Adam Liptak tells us that the Supreme Court is pondering whether to hear a case from Ramsey County, Minnesota, which confiscates money from people it arrests. That’s what happened to Corey Statham, who was arrested and charged with disorderly conduct, and then released:
But the county kept $25 of Mr. Statham’s money as a “booking fee.” It returned the remaining $21 on a debit card subject to an array of fees. In the end, it cost Mr. Statham $7.25 to withdraw what was left of his money.
….Kentucky bills people held in its jails for the costs of incarcerating them, even if all charges are later dismissed. In Colorado, five towns raise more than 30 percent of their revenue from traffic tickets and fines. In Ferguson, Mo., “city officials have consistently set maximizing revenue as the priority for Ferguson’s law enforcement activity,” a Justice Department report found last year.
….Through his lawyers, Mr. Statham declined a request for an interview. He lost in the lower courts, which said his right to due process had not been violated by the $25 booking charge or the debit card fees, which were both, the trial judge said, “relatively modest.”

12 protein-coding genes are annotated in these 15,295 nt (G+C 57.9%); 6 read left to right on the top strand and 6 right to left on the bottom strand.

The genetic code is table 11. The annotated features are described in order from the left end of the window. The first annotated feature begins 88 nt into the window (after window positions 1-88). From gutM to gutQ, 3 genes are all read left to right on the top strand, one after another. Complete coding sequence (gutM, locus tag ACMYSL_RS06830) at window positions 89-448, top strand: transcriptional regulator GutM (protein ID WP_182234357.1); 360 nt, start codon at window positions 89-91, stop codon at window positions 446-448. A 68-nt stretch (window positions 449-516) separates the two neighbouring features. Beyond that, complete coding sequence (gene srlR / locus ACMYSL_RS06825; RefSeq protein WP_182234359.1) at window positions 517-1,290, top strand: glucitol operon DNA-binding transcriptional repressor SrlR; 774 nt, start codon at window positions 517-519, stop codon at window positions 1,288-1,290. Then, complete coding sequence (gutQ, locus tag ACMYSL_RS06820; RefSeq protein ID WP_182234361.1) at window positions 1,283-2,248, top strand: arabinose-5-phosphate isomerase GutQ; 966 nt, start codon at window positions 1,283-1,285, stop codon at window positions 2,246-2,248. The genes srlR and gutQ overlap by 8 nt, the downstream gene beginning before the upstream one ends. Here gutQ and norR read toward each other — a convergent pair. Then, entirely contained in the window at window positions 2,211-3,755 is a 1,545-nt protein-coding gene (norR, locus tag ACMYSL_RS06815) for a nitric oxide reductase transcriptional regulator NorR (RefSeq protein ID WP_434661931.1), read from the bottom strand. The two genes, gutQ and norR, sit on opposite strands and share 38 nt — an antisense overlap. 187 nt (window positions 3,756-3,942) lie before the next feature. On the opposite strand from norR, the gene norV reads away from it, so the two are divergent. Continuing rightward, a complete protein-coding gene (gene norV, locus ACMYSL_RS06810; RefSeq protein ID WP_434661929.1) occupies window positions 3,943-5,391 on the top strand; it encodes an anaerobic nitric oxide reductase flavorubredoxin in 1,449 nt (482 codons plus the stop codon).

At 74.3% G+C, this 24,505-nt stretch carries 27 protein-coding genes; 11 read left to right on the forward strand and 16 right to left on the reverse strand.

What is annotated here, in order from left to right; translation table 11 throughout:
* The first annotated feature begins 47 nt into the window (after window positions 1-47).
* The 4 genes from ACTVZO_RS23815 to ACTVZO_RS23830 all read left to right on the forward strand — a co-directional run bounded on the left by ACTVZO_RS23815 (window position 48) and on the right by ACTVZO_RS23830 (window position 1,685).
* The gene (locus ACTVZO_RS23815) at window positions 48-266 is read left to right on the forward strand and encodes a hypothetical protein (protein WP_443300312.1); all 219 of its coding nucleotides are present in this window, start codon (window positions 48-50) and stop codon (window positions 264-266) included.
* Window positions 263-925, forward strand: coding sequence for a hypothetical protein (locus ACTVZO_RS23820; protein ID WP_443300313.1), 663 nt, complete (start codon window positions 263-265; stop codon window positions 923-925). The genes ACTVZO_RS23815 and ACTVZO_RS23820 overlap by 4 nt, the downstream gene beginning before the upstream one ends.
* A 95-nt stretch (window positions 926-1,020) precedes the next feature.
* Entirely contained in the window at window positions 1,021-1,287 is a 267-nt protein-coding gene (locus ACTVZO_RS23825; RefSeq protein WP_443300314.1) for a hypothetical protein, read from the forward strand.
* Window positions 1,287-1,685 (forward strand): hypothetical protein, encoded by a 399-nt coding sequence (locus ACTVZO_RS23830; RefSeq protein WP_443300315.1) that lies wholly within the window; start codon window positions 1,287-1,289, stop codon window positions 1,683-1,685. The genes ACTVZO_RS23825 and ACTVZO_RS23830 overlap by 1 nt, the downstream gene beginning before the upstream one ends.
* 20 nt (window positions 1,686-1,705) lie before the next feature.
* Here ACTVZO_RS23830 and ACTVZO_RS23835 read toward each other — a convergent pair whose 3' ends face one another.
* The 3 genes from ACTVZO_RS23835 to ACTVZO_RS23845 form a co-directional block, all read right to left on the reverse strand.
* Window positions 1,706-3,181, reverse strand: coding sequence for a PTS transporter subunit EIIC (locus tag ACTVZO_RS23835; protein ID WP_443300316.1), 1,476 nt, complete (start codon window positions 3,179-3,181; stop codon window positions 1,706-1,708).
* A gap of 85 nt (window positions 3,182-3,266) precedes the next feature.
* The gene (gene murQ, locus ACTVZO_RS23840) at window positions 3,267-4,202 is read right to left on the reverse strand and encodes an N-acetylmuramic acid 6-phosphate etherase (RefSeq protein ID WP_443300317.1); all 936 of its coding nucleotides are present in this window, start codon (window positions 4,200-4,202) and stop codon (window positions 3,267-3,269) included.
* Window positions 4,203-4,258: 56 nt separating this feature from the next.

Lovely. It’s OK to confiscate money as long as you don’t confiscate too much. Unless, of course, you’re engaged in civil asset forfeiture, in which case the sky’s the limit. All you have to do is attend one of the many classes that teach your police officers how best to steal people’s money under the pretense that they “just know” it’s drug money.
I continue to be gobsmacked by all of this. I’ve heard all the arguments about due process and civil vs. criminal and so forth, and not a single word of it strikes me as anything but an obvious sham. And yet courts—all the way to the Supreme Court—and judicial agencies—all the way to the Department of Justice—accept them without blinking. It’s the kind of thing that makes me wonder if I’m stuck in some kind of Kafka-based virtual reality. How can something so obviously wrong be approved with a shrug by so many people?